By Iran Review
By Saeed Alikhani*
Italy and France were destinations for Iranian President Hassan Rouhani’s first official trips following the removal of sanctions that had been imposed on Iran over its peaceful nuclear program. During these trips, Rouhani was accompanied with a 200-member delegation, which consisted of officials at the highest political and economic levels, which clearly indicated president’s approach to boosting economic relations with those countries and attracting foreign investment to Iran.
A glance at the agreements reached during these two trips will prove that major European companies are now ready to return to the Iranian market. France’s Peugeot is planning to invest 400 million euros in Iran while Citroen has also agreed to produce 200,000 cars in Iran in cooperation with the country’s biggest carmaker, Iran Khodro. According to experts, the contract is worth USD 436 million.
Meanwhile, the French oil major, Total, has announced that it will purchase 200,000 barrels per day of oil from Iran. At the same time, Airbus has announced its readiness to renovate Iran’s air fleet by selling 118 commercial jets, including three humongous Airbus A-380 passenger plane to the Islamic Republic.
The French Prime Minister Manuel Valls has announced that the two countries will sign agreements for further cooperation in such sectors as health, agriculture, and environment. In addition, Aéroports de Paris and Bouygues industrial group will take part in the construction of a new passenger terminal at Tehran’s Imam Khomeini International airport while Vinci SA has signed an agreement to manage and renovate airports in the Iranian cities of Mashhad and Isfahan.
Meanwhile, CMA CGM, France’s container shipping company, has reached an agreement with Iran for cooperation in shipping and development of port terminals in the Islamic Republic. Suez Environnement SA, which as its name denotes is active in the field of environment, has signed an agreement for water treatment in Iran, while France’s Sanofi has also signed a contract to sell medical products to Iran.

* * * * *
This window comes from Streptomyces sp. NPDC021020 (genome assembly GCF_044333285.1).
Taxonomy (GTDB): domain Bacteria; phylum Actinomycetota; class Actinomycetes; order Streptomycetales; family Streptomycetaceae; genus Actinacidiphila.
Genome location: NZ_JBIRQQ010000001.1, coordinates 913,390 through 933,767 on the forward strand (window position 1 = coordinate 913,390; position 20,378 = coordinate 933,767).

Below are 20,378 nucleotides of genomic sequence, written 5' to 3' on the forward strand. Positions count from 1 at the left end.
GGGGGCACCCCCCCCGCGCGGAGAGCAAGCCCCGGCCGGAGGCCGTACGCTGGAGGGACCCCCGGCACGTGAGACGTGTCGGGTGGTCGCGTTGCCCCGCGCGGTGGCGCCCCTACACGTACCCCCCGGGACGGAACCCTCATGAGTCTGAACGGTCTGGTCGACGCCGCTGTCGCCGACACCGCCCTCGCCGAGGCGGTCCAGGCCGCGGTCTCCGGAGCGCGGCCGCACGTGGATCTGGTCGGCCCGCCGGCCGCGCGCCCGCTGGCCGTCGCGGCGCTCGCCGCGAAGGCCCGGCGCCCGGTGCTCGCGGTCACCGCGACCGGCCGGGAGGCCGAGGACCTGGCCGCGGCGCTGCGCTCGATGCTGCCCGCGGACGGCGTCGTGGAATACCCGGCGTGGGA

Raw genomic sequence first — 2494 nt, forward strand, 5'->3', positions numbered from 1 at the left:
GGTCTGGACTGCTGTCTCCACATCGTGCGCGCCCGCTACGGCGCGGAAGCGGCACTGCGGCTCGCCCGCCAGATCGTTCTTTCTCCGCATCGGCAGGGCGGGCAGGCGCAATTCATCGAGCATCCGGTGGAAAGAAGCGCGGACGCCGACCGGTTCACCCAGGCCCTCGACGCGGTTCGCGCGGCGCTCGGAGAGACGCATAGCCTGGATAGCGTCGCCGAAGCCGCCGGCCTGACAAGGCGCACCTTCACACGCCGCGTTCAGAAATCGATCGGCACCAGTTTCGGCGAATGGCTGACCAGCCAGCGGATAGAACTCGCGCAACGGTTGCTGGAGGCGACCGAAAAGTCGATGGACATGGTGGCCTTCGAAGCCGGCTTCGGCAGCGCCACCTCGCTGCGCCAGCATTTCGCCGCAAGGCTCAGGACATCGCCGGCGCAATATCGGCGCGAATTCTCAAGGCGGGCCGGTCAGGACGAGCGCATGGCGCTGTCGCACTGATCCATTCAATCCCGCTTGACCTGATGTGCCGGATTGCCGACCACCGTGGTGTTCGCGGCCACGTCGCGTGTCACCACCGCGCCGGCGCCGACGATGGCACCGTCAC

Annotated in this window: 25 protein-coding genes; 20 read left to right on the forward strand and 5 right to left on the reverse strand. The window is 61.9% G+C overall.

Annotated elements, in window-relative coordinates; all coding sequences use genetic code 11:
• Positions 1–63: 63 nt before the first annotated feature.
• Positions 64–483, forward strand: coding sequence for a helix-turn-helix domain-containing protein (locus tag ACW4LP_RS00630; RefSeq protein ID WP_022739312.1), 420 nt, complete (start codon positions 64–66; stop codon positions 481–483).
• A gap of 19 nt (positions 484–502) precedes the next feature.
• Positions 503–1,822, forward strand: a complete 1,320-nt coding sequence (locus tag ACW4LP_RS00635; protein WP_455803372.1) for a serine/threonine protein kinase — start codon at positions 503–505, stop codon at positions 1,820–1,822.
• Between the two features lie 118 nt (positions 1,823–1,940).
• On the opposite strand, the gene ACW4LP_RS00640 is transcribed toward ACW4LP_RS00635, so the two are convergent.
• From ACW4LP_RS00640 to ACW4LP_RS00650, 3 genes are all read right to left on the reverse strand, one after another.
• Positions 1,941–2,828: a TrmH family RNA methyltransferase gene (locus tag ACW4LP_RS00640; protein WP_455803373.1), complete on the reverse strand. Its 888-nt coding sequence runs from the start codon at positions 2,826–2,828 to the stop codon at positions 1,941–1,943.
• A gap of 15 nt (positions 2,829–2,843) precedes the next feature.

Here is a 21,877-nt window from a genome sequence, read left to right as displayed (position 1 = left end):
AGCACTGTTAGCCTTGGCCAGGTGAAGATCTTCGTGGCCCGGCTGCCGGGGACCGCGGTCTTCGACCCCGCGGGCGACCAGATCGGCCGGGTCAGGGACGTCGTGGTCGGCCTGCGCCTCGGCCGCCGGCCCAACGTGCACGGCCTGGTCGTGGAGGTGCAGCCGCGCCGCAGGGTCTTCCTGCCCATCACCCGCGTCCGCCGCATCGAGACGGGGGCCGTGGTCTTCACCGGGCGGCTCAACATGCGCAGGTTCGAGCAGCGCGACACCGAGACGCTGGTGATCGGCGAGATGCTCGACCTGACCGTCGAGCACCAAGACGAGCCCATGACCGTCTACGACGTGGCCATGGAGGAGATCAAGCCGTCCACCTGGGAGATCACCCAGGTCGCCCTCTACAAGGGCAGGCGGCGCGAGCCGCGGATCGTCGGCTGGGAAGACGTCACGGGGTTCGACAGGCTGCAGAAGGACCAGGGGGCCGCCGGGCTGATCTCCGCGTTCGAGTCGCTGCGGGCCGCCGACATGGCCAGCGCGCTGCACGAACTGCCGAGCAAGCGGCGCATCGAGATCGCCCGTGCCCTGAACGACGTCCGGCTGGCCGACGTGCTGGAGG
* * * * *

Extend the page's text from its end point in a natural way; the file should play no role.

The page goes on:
Iranian delegates also signed remarkable agreements with Italian sides during Rouhani’s visit to Rome. The two countries have signed 14 official documents to boost cooperation in such fields as road transportation, railroad, medical and education cooperation, commerce, safety, port cooperation, agriculture, quarantine and preservation of plants, and pharmaceuticals.
What has been mentioned as economic achievements of these trips is a set of agreements, which will greatly help boost various sectors of the country’s economy and in doing so, can make up for the past stagnation, which was a result of sanctions against Iran and had prevented prosperity and growth of these sectors.
Of course, this situation is not special to Iran and European sides will soon know about the advantages of close economic cooperation with Iran. Under these conditions, talking about the past and breach of promises by some countries is only an effort to create obstacles on the way of entrepreneurship or flow of millions of euros of foreign investment, and will only cast doubts on the Iranian administration’s approach to develop foreign cooperation. However, the point that must not be forgotten is that although diplomacy learns lessons from the past, it sets it eyes on the future.
Whether we like it or not, we must accept the reality that Iran’s achievements as well as rising soft and hard power of Iran in the region have faced our country with more difficult and more complicated equations, and regional actors involved in this new situation have defined a large part of development of their regional power through establishment of economic relations with big economies in the world.
Signing economic contracts by major European countries with Iran is not a measure to be merely assessed as an economic step and, there is no doubt that the policy of economic closeness with Iran will be extended to other areas such as politics and so forth.
The post-sanctions Europe is now offered with the opportunity to judge the issue of relations with Iran through its large-scale economic measures and by comparing the situation under “sanctions” with the “economic cooperation.” Therefore, if this judgment is seasoned with smartness, Europe can even think about more extended relations with Iran as well.
*Saeed Alikhani, International Analyst